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Inferring algebraic effectsLogical methods in computer science just published Matija Pretnar's latest take on algebraic effects and handlers:
Pretnar and Bauer's Eff has made previous appearances here on LtU. Apart from the new fangled polymorphic effect system, this paper also contains an Eff tutorial. By Ohad Kammar at 20140927 23:16  Functional  Implementation  Paradigms  Semantics  Theory  8 comments  other blogs  8243 reads
LtU's new server
Lambda the Ultimate is now running on a new, faster, more reliable server. The old one is now, uh... pining for the fjords.
This should resolve the increasingly frequent outages we've seen recently.
Because the old server had started failing, we didn't have time to do as much quality control on the migration as we would have liked. If anyone notices any issues with the site, please comment in this thread.
Currently known issues:
Breaking the Complexity Barrier of Pure Functional Programs with Impure Data StructuresBreaking the Complexity Barrier of Pure Functional Programs with Impure Data Structures by Pieter Wuille and Tom Schrijvers:
This paper is along the same lines a question I asked a couple of years ago. The idea here is to allow programming using immutable interfaces, and then automatically transform it into a more efficient mutable equivalent. Inside the Wolfram LanguageVideo of Stephen Wolfram showing off the Wolfram Language and sharing his perspective on the design of the language at Strange Loop conference. What's in store for the most widely used language by discerning hackers?Or, in other words, what's the future of Emacs Lisp (and unavoidable HN discussion). The original message contains some interesting tidbits. I am not sure how the discussion on emacsdevel will develop. But speculating about things such as Guile elisp is, of course, our bailiwick. An operational and axiomatic semantics for nondeterminism and sequence points in CIn a recent LtU discussion, naasking comments that "I always thought languages that don't specify evaluation order should classify possibly effectful expressions that assume an evaluation order to be errors". Recent work on the C language has provided reasonable formal tools to reason about evaluation order for C, which has very complex evaluationorder rules. An operational and axiomatic semantics for nondeterminism and sequence points in C
One aspect of this work that I find particularly interesting is that it provides a program (separation) logic: there is a set of inference rules for a judgment of the form \(\Delta; J; R \vdash \{P\} s \{Q\}\), where \(s\) is a C statement and \(P, Q\) are logical pre,postconditions such that if it holds, then the statement \(s\) has no undefined behavior related to expression evaluation order. This opens the door to practical verification that existing C program are safe in a very strong way (this is all validated in the Coq theorem prover). Luca Cardelli FestschriftEarlier this week Microsoft Research Cambridge organised a Festschrift for Luca Cardelli. The preface from the book:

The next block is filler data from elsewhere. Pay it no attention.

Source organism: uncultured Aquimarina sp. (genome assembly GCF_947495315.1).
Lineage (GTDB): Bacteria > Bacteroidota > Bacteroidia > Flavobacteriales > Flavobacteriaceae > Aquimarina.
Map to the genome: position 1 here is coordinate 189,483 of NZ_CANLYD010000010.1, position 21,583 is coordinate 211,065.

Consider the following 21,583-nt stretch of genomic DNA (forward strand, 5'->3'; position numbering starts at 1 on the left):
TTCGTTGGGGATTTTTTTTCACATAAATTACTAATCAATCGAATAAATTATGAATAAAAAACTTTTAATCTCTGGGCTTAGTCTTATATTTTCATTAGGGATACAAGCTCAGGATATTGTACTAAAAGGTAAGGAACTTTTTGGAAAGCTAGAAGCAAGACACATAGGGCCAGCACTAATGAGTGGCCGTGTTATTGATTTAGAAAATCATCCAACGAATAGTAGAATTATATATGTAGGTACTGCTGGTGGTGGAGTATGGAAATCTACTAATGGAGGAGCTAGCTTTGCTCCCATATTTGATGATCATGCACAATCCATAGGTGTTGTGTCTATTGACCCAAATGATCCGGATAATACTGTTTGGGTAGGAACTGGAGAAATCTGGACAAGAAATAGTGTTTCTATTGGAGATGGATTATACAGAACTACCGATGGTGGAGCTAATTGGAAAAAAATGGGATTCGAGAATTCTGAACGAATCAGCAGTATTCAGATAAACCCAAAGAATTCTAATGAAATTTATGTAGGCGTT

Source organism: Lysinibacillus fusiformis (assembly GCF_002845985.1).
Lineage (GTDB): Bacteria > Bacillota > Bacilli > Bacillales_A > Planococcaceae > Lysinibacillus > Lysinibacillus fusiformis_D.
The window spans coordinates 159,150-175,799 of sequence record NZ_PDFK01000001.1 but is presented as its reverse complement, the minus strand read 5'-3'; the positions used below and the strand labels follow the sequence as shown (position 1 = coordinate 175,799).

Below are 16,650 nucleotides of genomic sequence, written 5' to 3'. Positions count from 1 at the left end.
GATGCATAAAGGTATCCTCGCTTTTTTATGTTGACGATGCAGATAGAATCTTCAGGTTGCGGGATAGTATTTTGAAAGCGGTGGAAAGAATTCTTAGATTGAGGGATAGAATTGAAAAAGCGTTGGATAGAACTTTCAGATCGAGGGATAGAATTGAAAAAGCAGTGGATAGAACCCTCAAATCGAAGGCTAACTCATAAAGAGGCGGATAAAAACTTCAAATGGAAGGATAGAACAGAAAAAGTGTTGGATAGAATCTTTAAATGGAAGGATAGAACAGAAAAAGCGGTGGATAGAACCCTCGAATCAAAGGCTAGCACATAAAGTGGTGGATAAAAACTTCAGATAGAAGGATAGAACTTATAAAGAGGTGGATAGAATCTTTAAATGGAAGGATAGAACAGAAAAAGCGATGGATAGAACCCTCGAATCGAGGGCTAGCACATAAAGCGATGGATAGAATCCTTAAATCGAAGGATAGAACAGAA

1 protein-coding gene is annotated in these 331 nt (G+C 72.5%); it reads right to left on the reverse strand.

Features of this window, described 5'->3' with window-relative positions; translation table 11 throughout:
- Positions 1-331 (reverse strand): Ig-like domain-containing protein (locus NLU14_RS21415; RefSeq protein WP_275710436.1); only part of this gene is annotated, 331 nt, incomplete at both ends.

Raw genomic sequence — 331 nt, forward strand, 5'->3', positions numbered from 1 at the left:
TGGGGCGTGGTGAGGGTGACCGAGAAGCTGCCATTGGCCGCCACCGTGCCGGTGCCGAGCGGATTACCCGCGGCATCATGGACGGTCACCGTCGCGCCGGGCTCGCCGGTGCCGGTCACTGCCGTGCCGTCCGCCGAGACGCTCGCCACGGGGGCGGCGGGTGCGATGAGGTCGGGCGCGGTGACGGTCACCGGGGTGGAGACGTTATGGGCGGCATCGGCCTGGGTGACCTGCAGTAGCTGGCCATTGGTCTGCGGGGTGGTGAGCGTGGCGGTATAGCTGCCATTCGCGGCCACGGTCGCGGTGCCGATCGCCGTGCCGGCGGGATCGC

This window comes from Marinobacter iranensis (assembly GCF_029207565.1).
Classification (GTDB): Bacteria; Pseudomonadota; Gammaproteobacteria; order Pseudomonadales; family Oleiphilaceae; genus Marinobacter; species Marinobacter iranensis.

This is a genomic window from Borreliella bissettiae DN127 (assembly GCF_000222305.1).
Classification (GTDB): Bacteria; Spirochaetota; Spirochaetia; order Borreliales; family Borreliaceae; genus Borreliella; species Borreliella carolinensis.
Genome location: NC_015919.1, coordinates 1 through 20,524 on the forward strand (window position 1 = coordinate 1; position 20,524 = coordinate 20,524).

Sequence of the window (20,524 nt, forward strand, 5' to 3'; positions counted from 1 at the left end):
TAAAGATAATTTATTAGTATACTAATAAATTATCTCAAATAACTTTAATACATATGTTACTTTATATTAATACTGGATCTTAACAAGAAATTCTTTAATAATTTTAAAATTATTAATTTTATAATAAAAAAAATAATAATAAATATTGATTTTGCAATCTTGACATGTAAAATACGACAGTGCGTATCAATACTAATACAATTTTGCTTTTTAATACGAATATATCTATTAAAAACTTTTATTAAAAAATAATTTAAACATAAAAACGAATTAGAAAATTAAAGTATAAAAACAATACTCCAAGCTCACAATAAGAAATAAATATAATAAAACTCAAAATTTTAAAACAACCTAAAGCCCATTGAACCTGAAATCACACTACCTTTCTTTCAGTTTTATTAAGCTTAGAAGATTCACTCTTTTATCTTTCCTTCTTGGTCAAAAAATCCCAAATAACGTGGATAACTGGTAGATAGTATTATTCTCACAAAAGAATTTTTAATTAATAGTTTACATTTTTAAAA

Hopefully the videos will be posted soon. By Ohad Kammar at 20140912 10:10  Category Theory  Lambda Calculus  Misc Books  Semantics  Theory  Type Theory  4 comments  other blogs  4752 reads
Rethinking PrologA recent paper by Oleg Kiselyov and Yukiyoshi Kameyama at the university of Tsukuba discusses weaknesses and areas for improvement to Prolog.
The paper mentions the strength of the approach used by miniKanren (which embeds logic programming with fairer search strategy than normal Prolog into Scheme) and Hansei (which embeds probability based nondeterminism into Ocaml using delimited continuations to allow directstyle expression of monadic code). After motivating some choices by studying the prototypical example of running append backwards they cover running parsers with "maximal munch" rule backwards  something that cannot be (declaratively) expressed in prolog. A very interesting paper on logic programming! It also thanks Tom Schrijvers of CHR fame at the end. Scratch jrScratch jr is an iPad version of the Scratch environment, designed with young kids in mind. It is the best kidoriented programming tool I tried so far, and my five year old has great fun making "movies" with it. As I noted on twitter an hour after installing, the ability to record your own voice and use it for your sprites is a killer feature. Check it out! Scala woes?A fork in the back? See discussion over at HN. People in the know are encouraged to shed light on the situation. 
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